Red Sea Shipping Crisis:

What does the Secretary of Transportation have to do with hostilities in the Red Sea? He’s not calling any shots over there pal.


I’m sure the dark fleet is not affected at all as Iran would probably instruct the Houthis to act in their self interest.

FWIW these sanctioned oil tankers are not just going to China, they are going all over the world including India and Saudi Arabia, who refine the crude and sells product to Europe and the USA.

You never know where they might turn up.

He’s in charge of the US Merchant Marine, MARAD issues alerts to shipping and is the liaison between the military and shipping companies.

He’s the one who’s supposed to be in charge of this.

Just because nobody has done their job properly in DOT for the last two decades doesn’t mean he get’s to shirk responsibility.

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You wanted to combat helis full of guys with rifles with a little buckshot so I don’t think I can take you seriously. They would’ve splattered those old mushy brains of yours across the deck.

the fact that i annoy you gives me a great deal of satisfaction.

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Glad you are still having fun :kissing_heart:

This just goes to show that everything government does is an ineffective half measure.

I think while you are mostly right on this front the government sometimes means to do exactly what it does and uses incompetency as a cover.

The US is happy to stop shipping through the red sea as this puts pressure on Egypt whom we really want to play ball and can pressure by stopping suez transits.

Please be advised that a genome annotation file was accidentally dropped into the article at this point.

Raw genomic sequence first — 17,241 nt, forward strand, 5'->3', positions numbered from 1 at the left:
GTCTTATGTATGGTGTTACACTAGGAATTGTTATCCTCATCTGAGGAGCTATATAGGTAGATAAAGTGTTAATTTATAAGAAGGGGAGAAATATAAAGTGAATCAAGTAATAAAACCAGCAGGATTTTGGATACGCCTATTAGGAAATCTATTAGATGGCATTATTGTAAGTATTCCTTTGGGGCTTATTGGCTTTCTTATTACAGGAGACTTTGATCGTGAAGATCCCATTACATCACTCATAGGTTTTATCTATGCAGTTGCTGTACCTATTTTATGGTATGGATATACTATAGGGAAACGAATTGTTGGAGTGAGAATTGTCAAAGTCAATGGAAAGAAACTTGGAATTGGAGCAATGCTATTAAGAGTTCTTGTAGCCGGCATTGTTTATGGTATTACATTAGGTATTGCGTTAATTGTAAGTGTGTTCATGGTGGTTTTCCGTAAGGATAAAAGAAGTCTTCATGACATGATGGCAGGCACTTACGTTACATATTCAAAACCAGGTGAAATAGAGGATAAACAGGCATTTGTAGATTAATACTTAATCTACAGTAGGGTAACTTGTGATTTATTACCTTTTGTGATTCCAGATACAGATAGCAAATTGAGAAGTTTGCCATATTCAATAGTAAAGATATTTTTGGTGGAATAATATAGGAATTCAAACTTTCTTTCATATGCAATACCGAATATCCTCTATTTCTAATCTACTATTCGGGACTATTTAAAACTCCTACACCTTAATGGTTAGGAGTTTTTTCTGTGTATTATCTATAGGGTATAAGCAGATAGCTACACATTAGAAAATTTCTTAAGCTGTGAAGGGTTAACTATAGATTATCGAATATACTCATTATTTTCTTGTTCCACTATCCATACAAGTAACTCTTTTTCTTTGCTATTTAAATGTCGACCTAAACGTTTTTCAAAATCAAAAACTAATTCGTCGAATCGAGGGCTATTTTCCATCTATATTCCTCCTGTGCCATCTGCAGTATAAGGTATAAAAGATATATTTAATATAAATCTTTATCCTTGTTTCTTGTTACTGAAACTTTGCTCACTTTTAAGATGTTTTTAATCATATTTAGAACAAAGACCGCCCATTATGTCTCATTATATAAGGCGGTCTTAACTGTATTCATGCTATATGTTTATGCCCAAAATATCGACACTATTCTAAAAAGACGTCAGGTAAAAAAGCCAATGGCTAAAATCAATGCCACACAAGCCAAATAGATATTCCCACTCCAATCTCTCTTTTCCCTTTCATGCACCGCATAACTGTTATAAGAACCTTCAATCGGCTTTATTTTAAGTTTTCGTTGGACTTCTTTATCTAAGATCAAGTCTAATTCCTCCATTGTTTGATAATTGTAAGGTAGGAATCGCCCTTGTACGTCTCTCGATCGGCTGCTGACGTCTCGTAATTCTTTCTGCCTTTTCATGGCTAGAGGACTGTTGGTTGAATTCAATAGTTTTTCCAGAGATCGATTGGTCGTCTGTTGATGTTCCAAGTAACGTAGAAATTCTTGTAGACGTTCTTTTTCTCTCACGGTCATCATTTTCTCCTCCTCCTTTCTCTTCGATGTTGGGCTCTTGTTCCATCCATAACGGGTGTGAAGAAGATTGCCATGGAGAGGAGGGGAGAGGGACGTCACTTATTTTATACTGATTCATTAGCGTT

The West wants Egypt to do two things, take Gaza refugees and to NOT join BRICS.

The West bumbling around helps achieve this, meanwhile BRICS likes it because our perceived power drops, a trade we are willing to make to pressure Egypt.

Meanwhile Egypt favors BRICS less since BRICS support these attacks that destroy their primary revenue stream.


I received this by email a couple of days ago:-

Below is an overview issued less than 7 days ago by a leading yacht War insurer, in conjunction with the Joint Hull War Committee* (JHWC).

“The executive summary is that while there has been an increase in the frequency of attacks on shipping in the southern Red Sea and Gulf of Aden over the last few weeks, the severity and overall background risk landscape has not moved greatly. US, Gulf States, and EU naval forces are well represented. H&M war risks have been on a per-voyage application basis for many years.

The eye-catching recent news has been the taking of the car carrier, Galaxy Leader, on 26 November, which is Israeli-owned, making good on Houthi threats to target Israel-linked shipping until the conflict in Gaza stops. Over the weekend we saw a volley of rocket or missile attacks against commercial shipping. Two ships were hit, sustaining only minor damage, while a third was boarded by armed raiders.

The lack of material damage to the cargo vessels supports the view that the Houthis lack the military materiel to inflict serious harm, but that does not understate the risk of injury or loss of life among the crews of ships in transit. The vessel that was boarded was in fact attacked by Somali pirates, a reminder of the more persistent and dominant risk in the area.